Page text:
UBS AG, which in August worked out a landmark deal to put its legal troubles with the U.S. tax authority behind it, said Monday that its private bankers are being relieved of temporary restrictions and can visit foreign-based clients again.
The Zurich company imposed the ban on cross-border travel in April, shortly after the Swiss financial regulator ordered it to overhaul its cross-border policies.
That order followed a U.S. crackdown into hidden offshore accounts in countries like Switzerland.
UBS has not disclosed how many of its overall 4,460 private bankers do cross-border business, in which the advisors typically travel abroad to attract clients and their funds to Switzerland.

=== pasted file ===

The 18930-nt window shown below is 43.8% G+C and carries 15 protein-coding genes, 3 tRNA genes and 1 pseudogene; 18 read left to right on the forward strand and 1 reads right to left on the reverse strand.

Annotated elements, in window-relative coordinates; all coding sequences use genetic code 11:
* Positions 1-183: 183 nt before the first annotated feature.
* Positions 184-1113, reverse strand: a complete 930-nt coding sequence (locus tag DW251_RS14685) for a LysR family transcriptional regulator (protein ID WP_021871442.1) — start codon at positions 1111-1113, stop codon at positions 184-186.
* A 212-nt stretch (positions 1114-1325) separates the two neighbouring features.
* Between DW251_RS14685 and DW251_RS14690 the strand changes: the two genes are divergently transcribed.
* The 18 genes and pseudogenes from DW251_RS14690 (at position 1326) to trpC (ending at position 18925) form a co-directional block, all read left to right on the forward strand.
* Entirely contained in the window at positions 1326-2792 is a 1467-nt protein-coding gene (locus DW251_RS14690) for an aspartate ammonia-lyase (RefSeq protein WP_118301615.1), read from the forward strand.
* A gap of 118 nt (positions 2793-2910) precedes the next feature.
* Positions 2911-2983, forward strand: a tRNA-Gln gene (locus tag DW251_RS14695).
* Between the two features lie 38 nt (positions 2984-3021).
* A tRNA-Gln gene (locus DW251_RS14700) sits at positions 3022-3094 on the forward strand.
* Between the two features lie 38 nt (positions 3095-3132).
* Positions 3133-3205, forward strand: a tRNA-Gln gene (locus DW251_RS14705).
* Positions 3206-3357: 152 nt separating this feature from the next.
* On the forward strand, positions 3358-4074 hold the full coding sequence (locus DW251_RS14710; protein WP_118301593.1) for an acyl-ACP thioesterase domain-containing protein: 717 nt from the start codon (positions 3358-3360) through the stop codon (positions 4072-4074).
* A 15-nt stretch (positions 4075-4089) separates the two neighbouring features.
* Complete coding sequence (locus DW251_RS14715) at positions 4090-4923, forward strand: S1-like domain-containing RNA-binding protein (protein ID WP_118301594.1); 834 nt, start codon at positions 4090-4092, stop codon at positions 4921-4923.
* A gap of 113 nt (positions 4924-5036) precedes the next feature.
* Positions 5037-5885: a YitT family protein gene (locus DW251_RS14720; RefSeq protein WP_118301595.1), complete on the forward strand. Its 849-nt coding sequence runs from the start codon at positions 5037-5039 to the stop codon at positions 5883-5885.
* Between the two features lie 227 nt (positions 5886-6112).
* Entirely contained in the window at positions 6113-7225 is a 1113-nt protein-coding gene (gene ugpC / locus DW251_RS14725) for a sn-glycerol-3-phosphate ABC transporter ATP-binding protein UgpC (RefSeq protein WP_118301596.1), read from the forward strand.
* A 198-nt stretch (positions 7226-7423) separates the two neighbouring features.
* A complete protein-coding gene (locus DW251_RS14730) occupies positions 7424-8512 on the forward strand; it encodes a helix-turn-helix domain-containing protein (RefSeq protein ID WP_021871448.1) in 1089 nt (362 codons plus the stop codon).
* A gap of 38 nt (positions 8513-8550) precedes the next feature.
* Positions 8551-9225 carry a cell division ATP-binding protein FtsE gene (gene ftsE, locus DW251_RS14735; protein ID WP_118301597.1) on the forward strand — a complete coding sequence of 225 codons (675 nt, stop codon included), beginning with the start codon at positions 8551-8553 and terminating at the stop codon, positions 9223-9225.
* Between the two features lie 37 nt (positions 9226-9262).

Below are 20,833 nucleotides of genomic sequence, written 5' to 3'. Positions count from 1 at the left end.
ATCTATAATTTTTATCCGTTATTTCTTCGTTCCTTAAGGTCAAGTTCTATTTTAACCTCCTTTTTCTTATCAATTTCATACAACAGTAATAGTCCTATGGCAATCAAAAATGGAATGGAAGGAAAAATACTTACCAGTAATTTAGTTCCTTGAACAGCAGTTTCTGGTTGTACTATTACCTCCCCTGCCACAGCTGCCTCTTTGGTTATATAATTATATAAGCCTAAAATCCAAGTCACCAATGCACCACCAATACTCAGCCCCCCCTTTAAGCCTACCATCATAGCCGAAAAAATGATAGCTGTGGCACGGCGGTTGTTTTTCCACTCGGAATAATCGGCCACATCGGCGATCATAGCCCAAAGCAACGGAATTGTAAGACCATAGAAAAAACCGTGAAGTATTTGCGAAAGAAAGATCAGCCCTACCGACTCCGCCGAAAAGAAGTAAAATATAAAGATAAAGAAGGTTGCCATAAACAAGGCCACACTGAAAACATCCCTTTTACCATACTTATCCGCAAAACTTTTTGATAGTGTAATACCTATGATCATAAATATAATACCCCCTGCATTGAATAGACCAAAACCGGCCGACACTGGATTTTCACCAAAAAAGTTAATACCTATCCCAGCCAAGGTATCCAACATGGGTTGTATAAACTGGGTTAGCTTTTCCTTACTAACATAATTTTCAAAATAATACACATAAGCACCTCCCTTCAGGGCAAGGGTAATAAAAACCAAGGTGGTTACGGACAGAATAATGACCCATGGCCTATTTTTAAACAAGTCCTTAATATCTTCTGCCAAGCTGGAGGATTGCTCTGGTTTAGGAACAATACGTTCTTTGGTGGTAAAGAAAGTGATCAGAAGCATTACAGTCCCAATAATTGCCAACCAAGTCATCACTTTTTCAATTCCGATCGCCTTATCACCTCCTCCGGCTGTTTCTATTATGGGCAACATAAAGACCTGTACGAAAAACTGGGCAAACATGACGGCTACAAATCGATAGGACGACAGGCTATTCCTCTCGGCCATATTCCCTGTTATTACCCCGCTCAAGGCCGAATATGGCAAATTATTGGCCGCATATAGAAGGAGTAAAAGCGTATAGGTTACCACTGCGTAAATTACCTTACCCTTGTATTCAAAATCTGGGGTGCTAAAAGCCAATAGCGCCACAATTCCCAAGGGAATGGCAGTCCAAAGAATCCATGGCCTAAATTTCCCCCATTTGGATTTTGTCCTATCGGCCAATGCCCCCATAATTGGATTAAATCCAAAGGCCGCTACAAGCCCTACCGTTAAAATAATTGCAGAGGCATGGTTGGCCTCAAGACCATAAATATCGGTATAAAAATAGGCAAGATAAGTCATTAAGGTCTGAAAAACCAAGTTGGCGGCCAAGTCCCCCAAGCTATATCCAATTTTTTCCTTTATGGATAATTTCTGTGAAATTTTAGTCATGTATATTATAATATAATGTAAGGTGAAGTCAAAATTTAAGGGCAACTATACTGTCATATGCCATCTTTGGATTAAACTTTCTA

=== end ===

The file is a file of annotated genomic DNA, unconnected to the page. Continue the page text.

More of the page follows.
The travel ban had been in place for the private bank but also prevented members of UBS' top management from meeting and conducting business with wealthy clients abroad.
At UBS, private bankers who visit their clients abroad must complete coursework aimed at bolstering UBS' compliance to regulations, a process the bank plans to require they repeat every two years.